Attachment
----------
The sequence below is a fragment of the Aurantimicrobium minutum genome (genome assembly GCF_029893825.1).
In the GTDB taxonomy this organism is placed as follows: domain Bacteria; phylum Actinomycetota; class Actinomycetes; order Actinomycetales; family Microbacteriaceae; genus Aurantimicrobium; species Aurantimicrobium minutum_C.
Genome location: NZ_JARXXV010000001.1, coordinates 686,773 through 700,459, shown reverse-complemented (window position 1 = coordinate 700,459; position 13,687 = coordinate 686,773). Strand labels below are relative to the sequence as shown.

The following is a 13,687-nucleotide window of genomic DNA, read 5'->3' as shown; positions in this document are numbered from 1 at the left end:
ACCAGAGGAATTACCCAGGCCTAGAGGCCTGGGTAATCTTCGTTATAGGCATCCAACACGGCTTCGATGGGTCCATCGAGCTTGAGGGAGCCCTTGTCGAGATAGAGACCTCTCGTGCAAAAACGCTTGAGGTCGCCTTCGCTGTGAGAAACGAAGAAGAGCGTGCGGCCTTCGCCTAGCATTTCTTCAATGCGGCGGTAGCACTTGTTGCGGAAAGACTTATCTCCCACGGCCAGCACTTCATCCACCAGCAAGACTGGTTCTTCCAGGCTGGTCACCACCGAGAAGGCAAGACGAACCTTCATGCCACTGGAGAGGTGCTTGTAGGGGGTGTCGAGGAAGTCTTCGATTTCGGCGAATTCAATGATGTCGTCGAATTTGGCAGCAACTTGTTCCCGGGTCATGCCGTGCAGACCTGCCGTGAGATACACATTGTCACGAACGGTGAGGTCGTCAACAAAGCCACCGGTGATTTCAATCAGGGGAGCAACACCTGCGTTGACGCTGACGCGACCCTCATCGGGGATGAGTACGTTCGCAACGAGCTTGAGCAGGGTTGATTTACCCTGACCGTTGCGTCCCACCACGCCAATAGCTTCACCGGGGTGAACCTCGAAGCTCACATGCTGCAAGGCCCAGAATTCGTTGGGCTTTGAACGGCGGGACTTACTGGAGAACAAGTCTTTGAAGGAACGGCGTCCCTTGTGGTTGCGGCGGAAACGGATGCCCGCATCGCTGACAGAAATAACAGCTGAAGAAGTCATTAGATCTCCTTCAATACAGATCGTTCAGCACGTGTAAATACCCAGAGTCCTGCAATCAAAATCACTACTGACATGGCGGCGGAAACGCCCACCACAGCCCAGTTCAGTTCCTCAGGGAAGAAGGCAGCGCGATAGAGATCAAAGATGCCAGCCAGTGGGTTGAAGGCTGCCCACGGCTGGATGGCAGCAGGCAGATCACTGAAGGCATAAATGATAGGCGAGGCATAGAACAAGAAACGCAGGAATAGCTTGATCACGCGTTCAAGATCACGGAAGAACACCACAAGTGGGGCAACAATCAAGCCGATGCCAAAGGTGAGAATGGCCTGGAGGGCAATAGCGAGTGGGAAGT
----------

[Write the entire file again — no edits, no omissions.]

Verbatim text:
The sequence below is a fragment of the Aurantimicrobium minutum genome (genome assembly GCF_029893825.1).
In the GTDB taxonomy this organism is placed as follows: domain Bacteria; phylum Actinomycetota; class Actinomycetes; order Actinomycetales; family Microbacteriaceae; genus Aurantimicrobium; species Aurantimicrobium minutum_C.
Genome location: NZ_JARXXV010000001.1, coordinates 686,773 through 700,459, shown reverse-complemented (window position 1 = coordinate 700,459; position 13,687 = coordinate 686,773). Strand labels below are relative to the sequence as shown.

The following is a 13,687-nucleotide window of genomic DNA, read 5'->3' as shown; positions in this document are numbered from 1 at the left end:
ACCAGAGGAATTACCCAGGCCTAGAGGCCTGGGTAATCTTCGTTATAGGCATCCAACACGGCTTCGATGGGTCCATCGAGCTTGAGGGAGCCCTTGTCGAGATAGAGACCTCTCGTGCAAAAACGCTTGAGGTCGCCTTCGCTGTGAGAAACGAAGAAGAGCGTGCGGCCTTCGCCTAGCATTTCTTCAATGCGGCGGTAGCACTTGTTGCGGAAAGACTTATCTCCCACGGCCAGCACTTCATCCACCAGCAAGACTGGTTCTTCCAGGCTGGTCACCACCGAGAAGGCAAGACGAACCTTCATGCCACTGGAGAGGTGCTTGTAGGGGGTGTCGAGGAAGTCTTCGATTTCGGCGAATTCAATGATGTCGTCGAATTTGGCAGCAACTTGTTCCCGGGTCATGCCGTGCAGACCTGCCGTGAGATACACATTGTCACGAACGGTGAGGTCGTCAACAAAGCCACCGGTGATTTCAATCAGGGGAGCAACACCTGCGTTGACGCTGACGCGACCCTCATCGGGGATGAGTACGTTCGCAACGAGCTTGAGCAGGGTTGATTTACCCTGACCGTTGCGTCCCACCACGCCAATAGCTTCACCGGGGTGAACCTCGAAGCTCACATGCTGCAAGGCCCAGAATTCGTTGGGCTTTGAACGGCGGGACTTACTGGAGAACAAGTCTTTGAAGGAACGGCGTCCCTTGTGGTTGCGGCGGAAACGGATGCCCGCATCGCTGACAGAAATAACAGCTGAAGAAGTCATTAGATCTCCTTCAATACAGATCGTTCAGCACGTGTAAATACCCAGAGTCCTGCAATCAAAATCACTACTGACATGGCGGCGGAAACGCCCACCACAGCCCAGTTCAGTTCCTCAGGGAAGAAGGCAGCGCGATAGAGATCAAAGATGCCAGCCAGTGGGTTGAAGGCTGCCCACGGCTGGATGGCAGCAGGCAGATCACTGAAGGCATAAATGATAGGCGAGGCATAGAACAAGAAACGCAGGAATAGCTTGATCACGCGTTCAAGATCACGGAAGAACACCACAAGTGGGGCAACAATCAAGCCGATGCCAAAGGTGAGAATGGCCTGGAGGGCAATAGCGAGTGGGAAGT